BY REV. DONNA SCHAPER | Planned Parenthood in New York City wants to remove the Margaret Sanger Square sign from the corner of Bleecker and Mott Sts. Sanger championed birth control and is said to have defied the New York attorney general, in 1925 declaring from the steps of Judson Memorial Church, “Tomorrow we will start giving out free birth control. Please arrest us.”
Sanger also embraced the eugenics movement, an ableist and racist philosophy, to advance her birth control campaign. By doing this, she aided and abetted racism.
At first, I didn’t want to sign the petition to change the sign. I changed my mind. I read more about how foundational eugenics are to modern-day protesters against women of color in reproductive-health clinics. I read about the consequences of stupid “theoretical” ideas.
People at Planned Parenthood here in town finally just got fed up with women being insulted on their way into their clinics. They got fed up knowing the genuine harm that modern eugenics continues to do with people of color. They joined the national reckoning about race. They saw their corner of the universe as a “teaching moment.” I became a pupil, a resistant one for sure.
I’ve always been more than proud of Sanger defying the New York State attorney general. Will I have to lose that pride in order to support the changing of the street corner’s name? Yup.
At Judson Memorial Church, we often call ourselves “the perfect church for imperfect people.” Sanger is a great example of an imperfect human. We welcome her gifts and lament her failings.
Her failings are more than mistakes. I understand why Planned Parenthood is trying to do “something” to repair the failings. I also don’t see animus against Sanger driving them, so much as another possibility. What if we don’t take every opportunity to stop racist ideas in their tracks? What if we tolerate eugenicists because everybody used to think that way? I started with those apologias for my reluctance.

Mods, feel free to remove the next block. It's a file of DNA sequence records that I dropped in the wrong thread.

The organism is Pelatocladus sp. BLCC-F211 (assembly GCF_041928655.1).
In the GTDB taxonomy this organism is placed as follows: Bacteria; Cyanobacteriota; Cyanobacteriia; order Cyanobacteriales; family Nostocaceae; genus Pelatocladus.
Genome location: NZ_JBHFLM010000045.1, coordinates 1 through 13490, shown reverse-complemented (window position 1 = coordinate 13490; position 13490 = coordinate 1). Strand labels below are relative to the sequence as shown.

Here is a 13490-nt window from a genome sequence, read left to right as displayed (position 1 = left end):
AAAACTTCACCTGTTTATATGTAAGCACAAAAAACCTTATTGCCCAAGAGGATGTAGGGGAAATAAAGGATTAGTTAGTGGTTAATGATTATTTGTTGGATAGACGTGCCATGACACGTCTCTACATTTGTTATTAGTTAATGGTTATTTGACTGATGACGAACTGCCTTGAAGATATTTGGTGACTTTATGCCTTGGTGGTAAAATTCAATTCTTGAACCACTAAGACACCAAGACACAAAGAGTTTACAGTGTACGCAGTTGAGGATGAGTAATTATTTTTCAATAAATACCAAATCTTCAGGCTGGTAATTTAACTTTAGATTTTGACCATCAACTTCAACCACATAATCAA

Fortunately, I got educated by some friends, a lot of reading and a lot of thinking. Was I being pure in attacking purists? What about a deeper dive into doing what little you can to leverage change?
Purity is a frequent theme in scripture and never fails to show its ugly face in the religious right. Fundamentalism, of all kinds, on either the right or the left, depends on purity theory. You can’t just be a regular person, but you need to be a perfect person. There are things that are right and things that are wrong. No one in the movement to change the sign is demonizing Sanger. They understand she is limited. Instead, they are teaching a moment and letting a moment be a teacher. That moment is the anti-racism reckoning going on today. It wasn’t going on in 1925. It is going on now. Why not be a part of it, instead of just being weary of imperfection?
To the religious right, abortion is wrong and therefore they oppose it in absurd ways at Margaret Sanger Square, regularly, with their hateful violations, shoutings and signage of all kinds of women who get abortion services there. They actually imagine that they are in charge of these women, many of whom are people of color and all of whom have their own agency and mortality and freedom. I have personally accompanied many women to wonderful services at that clinic. I help them walk past the haters, who show up even in New York City. I always wear my clerical collar.
Women suffer more than others because of purity theorists. We are either Mary Magdalene the whore or the virgin mother. And guess what? Most of us are neither. We have our own names and it is not always Mary. We who are white also have the privilege of not taking risks or making change. The last thing we want to be pure about is our privilege.
On Mother’s Day, the Hallmark people come out in pastel and go all perfectionist about motherhood. Don’t they know that even reverends like me once said to all three of her children, and meant it, “I hate you all equally.” Mothers aren’t perfect. Margaret Sanger wasn’t perfect. Women are neither whores nor virgins but a delightful mixture of both.
When motherhood becomes compulsory, women get hurt. So do children. Why is this a Mother’s Day story? Because birth control is a great Mother’s Day gift, that’s why. Forget the brunch, forget the card, give me the birth control.
Unwanted children hurt women and some of these children go on to hurt the world. There is enormous collateral damage to children, the real ones, not the unborn ones, when mothers don’t have the birth control and freedom of choice that we need.
On behalf of a more mixed view of women, and mothers, and children, and Margaret Sanger, Happy Mother’s Day.
The City Mouse/Country Mouse is Donna Schaper, now living in Orient, New York, after serving 15 years as the pastor at Judson Memorial Church in Greenwich Village. She also writes as the Dolly Mama. Her forthcoming book is REMOVETHEPEWS.COM.